Thursday, 5 September 2019

Employment in the Australian Built Environment Sector

The built environment encompasses the entirety of the human built world. The built environment sector is the collection of industries responsible for producing, managing and maintaining those buildings and structures.

Employment and IVA per Employee

As a sector, the BES accounts for 19 percent of employment in Australia. Total employment in the BES increased steadily but not dramatically for a decade, reaching 2.1 million in 2017-18. Over that time, in the composition of employment across the BES the significant changes have been the rise in Professional, technical and scientific services from 10 to almost 12 percent (however, the current year estimates are usually revised), and the fall in manufacturing BES numbers from 9 to under 7 percent.

The significance of BES employment is not just the scale, nearly one in five employees, but also the distribution. Supply side industries contribute 63 percent of BES output and 71 percent of employment, due to the high labour intensity of Construction. The three Construction industries all have a low value of IVA per employee compared to income per employee, converting relatively low shares of revenue into value added of 19, 30 and 40 percent respectively. On the other hand, the demand side industries of property and real estate contribute 26 percent of BES output but have only 16 percent of employment, and convert 65 percent of income per employee into IVA.

Capital expenditure by firms is their purchases of buildings, structures, software and machinery, the known as gross fixed capital formation (GFCF), “gross” means the expenditure is measured without deducting the consumption of fixed capital (the wear and tear caused by its use in production). GFCF has two types of assets, material and intellectual, the latter includes mineral exploration; computer software and databases; and entertainment, literary and artistic originals. In the long run, investment measured by GFCF determines industry growth rates and their level of labour productivity.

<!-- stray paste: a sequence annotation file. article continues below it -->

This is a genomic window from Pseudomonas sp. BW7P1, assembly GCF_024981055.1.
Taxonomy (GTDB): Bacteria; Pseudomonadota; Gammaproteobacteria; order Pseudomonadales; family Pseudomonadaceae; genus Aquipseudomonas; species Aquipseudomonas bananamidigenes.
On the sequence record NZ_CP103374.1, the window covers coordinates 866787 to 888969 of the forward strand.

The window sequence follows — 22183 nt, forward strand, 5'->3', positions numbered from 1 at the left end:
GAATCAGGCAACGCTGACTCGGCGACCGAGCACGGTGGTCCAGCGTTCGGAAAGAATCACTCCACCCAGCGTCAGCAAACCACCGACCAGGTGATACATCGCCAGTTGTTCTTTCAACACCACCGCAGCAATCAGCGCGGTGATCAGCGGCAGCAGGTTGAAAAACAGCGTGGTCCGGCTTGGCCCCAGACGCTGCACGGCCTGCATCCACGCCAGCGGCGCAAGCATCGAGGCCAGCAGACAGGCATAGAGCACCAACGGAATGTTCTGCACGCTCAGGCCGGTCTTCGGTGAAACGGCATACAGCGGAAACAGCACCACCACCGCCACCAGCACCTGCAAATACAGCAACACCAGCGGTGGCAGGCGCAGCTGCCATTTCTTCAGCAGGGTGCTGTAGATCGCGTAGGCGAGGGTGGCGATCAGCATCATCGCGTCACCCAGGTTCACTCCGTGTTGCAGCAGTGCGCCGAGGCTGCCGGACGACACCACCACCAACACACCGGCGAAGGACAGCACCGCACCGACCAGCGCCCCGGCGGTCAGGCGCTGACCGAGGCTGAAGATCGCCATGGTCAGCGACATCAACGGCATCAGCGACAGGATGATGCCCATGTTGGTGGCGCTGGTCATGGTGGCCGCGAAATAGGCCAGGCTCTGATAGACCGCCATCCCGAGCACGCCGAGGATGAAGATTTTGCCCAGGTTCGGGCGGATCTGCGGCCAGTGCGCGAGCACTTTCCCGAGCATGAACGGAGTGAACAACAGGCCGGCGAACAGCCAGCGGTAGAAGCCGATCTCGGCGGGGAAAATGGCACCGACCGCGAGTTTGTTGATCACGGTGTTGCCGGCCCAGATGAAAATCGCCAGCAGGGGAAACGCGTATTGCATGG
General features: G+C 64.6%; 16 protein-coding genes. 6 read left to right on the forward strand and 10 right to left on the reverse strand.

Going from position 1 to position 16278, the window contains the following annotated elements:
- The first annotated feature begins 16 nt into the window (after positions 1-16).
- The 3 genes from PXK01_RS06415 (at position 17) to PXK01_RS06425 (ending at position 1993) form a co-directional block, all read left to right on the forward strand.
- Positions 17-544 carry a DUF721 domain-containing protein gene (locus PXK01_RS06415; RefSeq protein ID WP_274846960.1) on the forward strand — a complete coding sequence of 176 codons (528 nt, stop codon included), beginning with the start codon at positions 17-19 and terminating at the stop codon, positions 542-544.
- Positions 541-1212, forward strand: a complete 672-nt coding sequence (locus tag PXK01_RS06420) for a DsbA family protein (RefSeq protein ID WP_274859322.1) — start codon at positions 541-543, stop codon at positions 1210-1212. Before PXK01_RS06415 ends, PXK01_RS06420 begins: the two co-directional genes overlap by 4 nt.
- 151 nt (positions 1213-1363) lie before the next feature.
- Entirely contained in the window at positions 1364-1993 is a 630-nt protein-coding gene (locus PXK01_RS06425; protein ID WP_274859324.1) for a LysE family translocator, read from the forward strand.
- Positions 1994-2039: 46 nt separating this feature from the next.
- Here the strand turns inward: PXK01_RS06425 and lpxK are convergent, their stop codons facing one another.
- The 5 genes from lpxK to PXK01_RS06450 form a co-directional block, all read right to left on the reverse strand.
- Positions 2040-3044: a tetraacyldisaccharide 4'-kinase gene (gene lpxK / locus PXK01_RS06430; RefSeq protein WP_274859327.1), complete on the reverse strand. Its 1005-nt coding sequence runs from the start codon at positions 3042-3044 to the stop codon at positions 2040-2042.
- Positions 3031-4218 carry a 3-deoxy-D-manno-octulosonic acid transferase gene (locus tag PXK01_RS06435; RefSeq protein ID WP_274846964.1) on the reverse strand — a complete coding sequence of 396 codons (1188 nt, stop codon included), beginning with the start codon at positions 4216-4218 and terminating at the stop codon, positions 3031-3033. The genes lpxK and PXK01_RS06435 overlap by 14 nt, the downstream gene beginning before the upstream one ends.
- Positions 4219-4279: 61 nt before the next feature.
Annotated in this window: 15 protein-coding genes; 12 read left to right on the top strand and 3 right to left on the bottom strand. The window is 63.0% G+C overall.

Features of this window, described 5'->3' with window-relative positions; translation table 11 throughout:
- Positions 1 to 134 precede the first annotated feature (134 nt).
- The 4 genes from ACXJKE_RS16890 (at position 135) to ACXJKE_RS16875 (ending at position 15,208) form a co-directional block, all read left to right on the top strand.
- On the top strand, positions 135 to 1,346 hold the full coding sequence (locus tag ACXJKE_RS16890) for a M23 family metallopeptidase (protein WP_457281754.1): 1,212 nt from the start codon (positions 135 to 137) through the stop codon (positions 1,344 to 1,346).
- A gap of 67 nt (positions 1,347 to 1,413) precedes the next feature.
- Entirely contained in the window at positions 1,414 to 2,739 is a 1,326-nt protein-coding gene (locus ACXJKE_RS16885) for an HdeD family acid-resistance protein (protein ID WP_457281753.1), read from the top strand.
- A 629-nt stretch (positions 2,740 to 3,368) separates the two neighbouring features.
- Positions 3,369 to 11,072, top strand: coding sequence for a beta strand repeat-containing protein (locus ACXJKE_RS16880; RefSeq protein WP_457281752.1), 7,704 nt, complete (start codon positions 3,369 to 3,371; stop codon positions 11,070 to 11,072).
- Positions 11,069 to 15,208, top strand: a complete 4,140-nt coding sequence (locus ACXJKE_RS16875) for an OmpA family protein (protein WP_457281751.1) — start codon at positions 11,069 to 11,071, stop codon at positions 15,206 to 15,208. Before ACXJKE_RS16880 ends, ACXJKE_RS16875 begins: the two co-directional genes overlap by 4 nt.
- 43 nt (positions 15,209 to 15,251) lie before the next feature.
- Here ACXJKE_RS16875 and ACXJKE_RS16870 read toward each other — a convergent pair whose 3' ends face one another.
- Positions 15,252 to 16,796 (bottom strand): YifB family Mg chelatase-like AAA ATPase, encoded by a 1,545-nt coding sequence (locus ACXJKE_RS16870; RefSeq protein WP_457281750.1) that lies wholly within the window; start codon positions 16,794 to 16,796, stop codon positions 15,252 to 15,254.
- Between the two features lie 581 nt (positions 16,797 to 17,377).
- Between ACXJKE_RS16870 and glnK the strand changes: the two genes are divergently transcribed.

Over time, annual GFCF becomes the capital stock of an industry, the quantity of assets used in production, and industries range from labour intensive to capital intensive. Capital intensity is typically measured as the ratio of fixed capital to labour, or of assets to revenue in a company’s accounts. Industries that are capital intensive like cement, water and sewerage, and real estate require large amounts of capital, and therefore high levels of GFCF. In the absence of capital stock data at this level, GFCF is an alternative measure of capital intensity across the BES. When GFCF per employee is compared to IVA per employee there is a close match, industries with high IVA per employee also have high expenditure on GFCF per employee.


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